What Happens to Your Taxes If We Go Over the Fiscal Cliff?

one of our Niagara photos

I listed to Marketplace every day and have hear many pieces on the fiscal cliff aka taxmageddon.  Basically, there are a bunch of federal tax cuts and spending increases that are set to expire at the end of 2012 if Congress doesn’t take any action.  Since the legislature is apparently completely paralyzed during our ever-lengthening election season, we won’t know if the fiscal cliff will be partially or completely prevented probably until the lame duck session starts or even the end of December.


I’ll refrain from commenting on whether or not I want these provisions to expire, but let’s just move ahead and say that some or all of them do.  How will your household be affected?


The website of one of my favorite podcasts, Planet Money, summarized the key points of possible change in the fiscal cliff.  You can see all of them at their website, but I decided to pull out a couple that I thought might affect people similar to us and to determine what will happen to our tax liability if the changes go through.


Bush Tax Cuts:  The reversal of the Bush tax cuts means that just about every tax bracket will be bumped up to a higher percentage, for instance the 25% bracket will go up to 28%.  We are in the 15% tax bracket so our top tax rate will not change, but since the 10% bracket will be lumped back in with the 15%, we will pay 15% on the portion of our income that we paid 10% on before.  Looking at at this year’s tax tables, I see that amounts to about an extra $870.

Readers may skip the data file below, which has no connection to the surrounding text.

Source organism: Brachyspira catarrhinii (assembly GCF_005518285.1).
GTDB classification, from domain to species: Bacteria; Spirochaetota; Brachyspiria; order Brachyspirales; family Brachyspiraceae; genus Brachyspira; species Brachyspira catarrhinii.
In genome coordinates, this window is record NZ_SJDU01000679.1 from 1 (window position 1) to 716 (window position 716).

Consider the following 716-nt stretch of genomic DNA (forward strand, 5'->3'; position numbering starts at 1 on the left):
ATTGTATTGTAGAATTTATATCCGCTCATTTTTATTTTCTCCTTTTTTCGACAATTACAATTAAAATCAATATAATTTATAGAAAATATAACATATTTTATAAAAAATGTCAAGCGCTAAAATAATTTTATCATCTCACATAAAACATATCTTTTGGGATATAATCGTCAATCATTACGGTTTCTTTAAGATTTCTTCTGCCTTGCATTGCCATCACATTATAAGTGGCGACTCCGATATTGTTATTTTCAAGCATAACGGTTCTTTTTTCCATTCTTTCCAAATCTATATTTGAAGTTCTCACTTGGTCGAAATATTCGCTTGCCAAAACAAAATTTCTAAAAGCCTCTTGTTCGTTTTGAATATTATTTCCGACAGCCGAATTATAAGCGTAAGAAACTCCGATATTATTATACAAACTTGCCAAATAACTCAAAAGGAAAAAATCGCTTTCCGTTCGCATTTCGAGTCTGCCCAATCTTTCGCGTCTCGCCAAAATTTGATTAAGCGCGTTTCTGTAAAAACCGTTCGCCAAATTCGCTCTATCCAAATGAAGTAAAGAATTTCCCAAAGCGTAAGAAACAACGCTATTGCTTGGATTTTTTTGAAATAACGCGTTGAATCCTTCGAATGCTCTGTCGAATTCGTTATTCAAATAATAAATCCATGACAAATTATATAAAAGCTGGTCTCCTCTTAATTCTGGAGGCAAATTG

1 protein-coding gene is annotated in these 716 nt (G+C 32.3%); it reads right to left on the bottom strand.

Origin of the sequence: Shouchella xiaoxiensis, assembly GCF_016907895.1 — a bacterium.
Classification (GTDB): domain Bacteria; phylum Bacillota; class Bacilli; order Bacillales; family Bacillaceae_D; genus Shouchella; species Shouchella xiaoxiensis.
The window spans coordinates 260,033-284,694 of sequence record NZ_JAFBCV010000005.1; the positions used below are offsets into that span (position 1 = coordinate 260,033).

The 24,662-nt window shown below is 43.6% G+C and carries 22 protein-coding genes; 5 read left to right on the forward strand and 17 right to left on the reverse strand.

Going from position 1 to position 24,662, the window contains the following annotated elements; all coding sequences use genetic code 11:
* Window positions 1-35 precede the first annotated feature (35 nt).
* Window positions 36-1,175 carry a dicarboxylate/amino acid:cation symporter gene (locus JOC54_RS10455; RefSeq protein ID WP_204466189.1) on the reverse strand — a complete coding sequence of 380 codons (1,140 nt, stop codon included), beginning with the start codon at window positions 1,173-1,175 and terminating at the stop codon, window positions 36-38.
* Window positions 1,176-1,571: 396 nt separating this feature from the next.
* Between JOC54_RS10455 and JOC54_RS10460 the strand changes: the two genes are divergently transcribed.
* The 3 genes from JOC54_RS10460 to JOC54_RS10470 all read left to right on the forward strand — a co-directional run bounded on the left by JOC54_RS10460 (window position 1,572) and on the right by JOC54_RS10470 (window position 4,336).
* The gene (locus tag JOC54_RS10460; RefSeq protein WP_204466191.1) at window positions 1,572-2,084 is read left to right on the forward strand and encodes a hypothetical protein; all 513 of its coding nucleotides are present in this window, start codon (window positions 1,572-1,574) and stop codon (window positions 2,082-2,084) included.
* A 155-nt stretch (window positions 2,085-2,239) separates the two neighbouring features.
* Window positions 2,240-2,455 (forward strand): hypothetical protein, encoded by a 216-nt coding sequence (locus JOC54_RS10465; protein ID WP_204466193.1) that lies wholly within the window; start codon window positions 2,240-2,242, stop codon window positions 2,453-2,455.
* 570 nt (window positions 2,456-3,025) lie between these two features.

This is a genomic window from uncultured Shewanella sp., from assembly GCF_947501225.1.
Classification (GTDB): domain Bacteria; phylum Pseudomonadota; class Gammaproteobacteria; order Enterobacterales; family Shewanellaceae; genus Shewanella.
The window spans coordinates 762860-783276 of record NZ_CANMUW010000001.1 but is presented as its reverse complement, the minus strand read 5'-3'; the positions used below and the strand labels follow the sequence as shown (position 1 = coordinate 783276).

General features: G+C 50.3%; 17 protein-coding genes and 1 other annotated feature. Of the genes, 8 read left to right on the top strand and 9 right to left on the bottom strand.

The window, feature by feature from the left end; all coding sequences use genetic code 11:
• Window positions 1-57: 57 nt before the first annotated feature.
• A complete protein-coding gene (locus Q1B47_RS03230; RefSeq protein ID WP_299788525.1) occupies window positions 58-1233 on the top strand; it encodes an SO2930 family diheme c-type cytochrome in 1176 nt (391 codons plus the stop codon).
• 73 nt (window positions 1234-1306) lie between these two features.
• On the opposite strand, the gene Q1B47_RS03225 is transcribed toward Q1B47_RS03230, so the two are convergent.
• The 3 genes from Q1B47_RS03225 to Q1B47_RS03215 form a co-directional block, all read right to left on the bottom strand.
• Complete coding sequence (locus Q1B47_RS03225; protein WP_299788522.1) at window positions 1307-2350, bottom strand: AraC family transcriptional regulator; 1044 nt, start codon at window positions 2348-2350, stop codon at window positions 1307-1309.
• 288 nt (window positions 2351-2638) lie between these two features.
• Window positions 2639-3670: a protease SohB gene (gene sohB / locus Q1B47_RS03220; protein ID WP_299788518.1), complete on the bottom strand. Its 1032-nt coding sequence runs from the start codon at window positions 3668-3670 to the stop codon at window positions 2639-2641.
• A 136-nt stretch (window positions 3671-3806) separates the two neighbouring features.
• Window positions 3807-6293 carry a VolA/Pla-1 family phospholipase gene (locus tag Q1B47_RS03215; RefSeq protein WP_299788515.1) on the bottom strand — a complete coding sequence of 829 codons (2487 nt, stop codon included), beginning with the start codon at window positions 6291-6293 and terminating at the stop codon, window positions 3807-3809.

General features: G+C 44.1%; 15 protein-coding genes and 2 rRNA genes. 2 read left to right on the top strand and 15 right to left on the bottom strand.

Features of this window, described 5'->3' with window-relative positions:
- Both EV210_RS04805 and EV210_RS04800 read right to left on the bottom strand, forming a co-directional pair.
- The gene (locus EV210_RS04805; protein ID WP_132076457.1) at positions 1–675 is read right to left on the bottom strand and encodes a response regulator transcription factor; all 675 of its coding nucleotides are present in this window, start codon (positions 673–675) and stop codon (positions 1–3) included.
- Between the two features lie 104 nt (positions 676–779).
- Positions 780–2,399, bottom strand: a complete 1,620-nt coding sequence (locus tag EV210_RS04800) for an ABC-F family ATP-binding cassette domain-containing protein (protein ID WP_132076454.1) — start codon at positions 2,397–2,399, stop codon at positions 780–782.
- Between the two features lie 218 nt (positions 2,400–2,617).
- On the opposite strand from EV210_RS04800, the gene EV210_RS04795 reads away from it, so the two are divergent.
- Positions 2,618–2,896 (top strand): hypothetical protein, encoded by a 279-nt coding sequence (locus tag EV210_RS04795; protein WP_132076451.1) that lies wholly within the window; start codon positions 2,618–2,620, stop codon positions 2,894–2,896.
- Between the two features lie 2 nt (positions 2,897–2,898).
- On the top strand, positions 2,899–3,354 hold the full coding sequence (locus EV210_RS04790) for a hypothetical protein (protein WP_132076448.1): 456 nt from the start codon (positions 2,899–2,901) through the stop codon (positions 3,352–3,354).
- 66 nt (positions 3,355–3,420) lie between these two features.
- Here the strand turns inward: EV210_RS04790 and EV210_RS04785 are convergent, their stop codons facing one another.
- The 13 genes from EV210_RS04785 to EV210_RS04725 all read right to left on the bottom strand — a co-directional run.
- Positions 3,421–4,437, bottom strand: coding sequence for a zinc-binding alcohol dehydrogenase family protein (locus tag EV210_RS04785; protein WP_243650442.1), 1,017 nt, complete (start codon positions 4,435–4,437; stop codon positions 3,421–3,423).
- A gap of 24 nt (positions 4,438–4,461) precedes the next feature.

Payroll Taxes:  Payroll taxes are set to rise from 4.2% back to 6.2% and if they do our monthly take-home pay will be reduced by about $90.


Healthcare Taxes: The Planet Money piece states that this “will mainly affect households with income over $250,000 a year,” so they shouldn’t affect us.


Dividend income will be taxed as ordinary income: We had a small amount of dividend income last year but if I remember correctly it was taxed at 15% (the max at the time) because it was all short-term.  For next year we will be taxed 15% on short- and long-term because that’s our ordinary tax rate so I’ll call that a wash.


Marriage Penalty: Once the marriage penalty is reinstated, the standard deduction for married filers will no longer be double what it is for single filers but somewhat less.  I don’t think the standard deductions for 2013 have been released yet as I couldn’t find them, but I did find a source that estimates the penalty for two people exactly in our situation ($50k, no kids) to be $435.